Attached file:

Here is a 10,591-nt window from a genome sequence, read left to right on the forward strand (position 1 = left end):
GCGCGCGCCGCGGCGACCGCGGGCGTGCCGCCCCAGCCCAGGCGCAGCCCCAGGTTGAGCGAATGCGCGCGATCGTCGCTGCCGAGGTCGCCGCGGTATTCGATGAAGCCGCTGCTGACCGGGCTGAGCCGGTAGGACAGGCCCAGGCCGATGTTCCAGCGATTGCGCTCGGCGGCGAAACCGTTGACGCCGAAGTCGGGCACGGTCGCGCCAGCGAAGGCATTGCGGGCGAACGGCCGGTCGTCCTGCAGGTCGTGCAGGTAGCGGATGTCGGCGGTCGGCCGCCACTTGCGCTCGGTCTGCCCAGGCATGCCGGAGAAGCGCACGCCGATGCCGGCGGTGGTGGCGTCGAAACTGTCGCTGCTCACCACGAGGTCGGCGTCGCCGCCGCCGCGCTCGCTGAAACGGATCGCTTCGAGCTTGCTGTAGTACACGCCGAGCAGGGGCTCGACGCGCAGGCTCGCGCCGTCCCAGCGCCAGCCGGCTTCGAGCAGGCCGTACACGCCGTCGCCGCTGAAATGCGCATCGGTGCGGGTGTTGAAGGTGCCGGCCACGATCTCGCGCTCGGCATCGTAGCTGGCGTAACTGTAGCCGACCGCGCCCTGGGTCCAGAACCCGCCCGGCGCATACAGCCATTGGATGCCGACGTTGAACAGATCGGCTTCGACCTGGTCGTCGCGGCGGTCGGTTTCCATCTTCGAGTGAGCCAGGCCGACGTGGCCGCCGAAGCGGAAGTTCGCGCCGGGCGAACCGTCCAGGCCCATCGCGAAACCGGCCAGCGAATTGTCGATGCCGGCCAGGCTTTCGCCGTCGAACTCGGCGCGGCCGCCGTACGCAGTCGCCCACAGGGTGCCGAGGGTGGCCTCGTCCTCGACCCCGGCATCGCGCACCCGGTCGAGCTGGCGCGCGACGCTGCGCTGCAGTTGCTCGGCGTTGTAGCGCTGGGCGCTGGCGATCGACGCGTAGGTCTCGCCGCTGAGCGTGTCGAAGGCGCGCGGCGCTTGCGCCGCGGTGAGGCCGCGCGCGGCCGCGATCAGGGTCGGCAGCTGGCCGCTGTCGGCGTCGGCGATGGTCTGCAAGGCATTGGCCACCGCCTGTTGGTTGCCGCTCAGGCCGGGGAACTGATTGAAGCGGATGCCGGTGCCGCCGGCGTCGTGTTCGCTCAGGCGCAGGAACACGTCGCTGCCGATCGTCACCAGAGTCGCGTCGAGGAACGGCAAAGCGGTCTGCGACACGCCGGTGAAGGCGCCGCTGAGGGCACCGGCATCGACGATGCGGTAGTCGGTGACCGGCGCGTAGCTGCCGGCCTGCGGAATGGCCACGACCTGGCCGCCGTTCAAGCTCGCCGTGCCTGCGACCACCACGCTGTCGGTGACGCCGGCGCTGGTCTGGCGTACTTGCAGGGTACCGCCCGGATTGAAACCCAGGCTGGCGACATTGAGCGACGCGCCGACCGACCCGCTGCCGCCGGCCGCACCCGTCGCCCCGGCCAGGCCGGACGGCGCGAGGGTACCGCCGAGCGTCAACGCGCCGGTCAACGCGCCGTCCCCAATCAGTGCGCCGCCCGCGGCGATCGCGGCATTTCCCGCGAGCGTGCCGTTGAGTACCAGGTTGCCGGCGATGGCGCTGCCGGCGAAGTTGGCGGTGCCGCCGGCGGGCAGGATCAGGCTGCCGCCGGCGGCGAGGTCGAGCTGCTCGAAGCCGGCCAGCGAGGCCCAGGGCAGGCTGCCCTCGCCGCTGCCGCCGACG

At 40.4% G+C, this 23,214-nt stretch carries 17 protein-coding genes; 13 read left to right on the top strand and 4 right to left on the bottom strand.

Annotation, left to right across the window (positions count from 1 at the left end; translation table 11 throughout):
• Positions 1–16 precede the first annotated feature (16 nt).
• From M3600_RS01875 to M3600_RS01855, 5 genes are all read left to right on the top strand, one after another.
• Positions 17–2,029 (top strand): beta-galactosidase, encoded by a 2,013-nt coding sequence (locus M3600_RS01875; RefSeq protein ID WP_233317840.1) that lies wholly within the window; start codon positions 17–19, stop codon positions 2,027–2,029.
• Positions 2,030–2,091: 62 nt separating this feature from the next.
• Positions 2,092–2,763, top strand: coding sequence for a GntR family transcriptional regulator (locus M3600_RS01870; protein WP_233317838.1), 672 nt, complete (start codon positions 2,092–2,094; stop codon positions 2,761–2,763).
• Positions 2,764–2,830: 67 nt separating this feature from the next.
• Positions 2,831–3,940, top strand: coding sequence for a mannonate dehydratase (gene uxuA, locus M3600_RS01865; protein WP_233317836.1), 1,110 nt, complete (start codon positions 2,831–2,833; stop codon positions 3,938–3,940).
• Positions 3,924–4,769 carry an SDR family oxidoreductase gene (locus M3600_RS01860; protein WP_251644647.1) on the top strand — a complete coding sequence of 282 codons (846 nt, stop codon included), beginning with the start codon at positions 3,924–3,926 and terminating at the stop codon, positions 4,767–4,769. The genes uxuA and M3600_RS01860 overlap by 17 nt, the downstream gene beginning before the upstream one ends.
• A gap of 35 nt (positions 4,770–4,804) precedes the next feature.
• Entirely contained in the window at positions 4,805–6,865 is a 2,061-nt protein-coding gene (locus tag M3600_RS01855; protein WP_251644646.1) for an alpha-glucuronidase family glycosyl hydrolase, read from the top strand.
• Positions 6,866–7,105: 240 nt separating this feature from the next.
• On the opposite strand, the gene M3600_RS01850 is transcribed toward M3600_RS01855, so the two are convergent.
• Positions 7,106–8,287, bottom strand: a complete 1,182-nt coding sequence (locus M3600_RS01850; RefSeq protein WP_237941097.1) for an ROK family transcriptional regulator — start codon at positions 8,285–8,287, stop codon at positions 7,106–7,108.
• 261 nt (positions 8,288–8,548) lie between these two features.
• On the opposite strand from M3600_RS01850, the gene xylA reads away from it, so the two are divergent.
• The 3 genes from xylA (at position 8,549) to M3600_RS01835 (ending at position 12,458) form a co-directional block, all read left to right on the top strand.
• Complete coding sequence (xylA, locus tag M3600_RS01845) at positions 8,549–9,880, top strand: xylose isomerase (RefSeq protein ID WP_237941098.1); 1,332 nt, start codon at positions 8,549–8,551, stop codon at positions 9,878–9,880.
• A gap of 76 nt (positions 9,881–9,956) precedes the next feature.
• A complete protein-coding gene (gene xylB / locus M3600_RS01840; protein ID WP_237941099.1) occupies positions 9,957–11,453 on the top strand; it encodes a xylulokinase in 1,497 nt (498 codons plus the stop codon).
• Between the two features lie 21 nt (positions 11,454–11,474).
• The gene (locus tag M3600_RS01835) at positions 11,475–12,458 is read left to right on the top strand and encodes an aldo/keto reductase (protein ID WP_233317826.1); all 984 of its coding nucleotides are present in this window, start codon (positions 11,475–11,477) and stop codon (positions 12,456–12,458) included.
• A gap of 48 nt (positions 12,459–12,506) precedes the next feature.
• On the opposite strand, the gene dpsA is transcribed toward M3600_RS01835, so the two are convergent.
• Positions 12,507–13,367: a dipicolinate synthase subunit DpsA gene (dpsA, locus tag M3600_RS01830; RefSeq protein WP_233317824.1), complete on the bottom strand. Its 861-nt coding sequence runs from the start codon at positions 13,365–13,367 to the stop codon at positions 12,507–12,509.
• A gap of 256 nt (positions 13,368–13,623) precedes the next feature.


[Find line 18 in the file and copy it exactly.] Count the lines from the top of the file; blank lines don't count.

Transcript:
• 261 nt (positions 8,288–8,548) lie between these two features.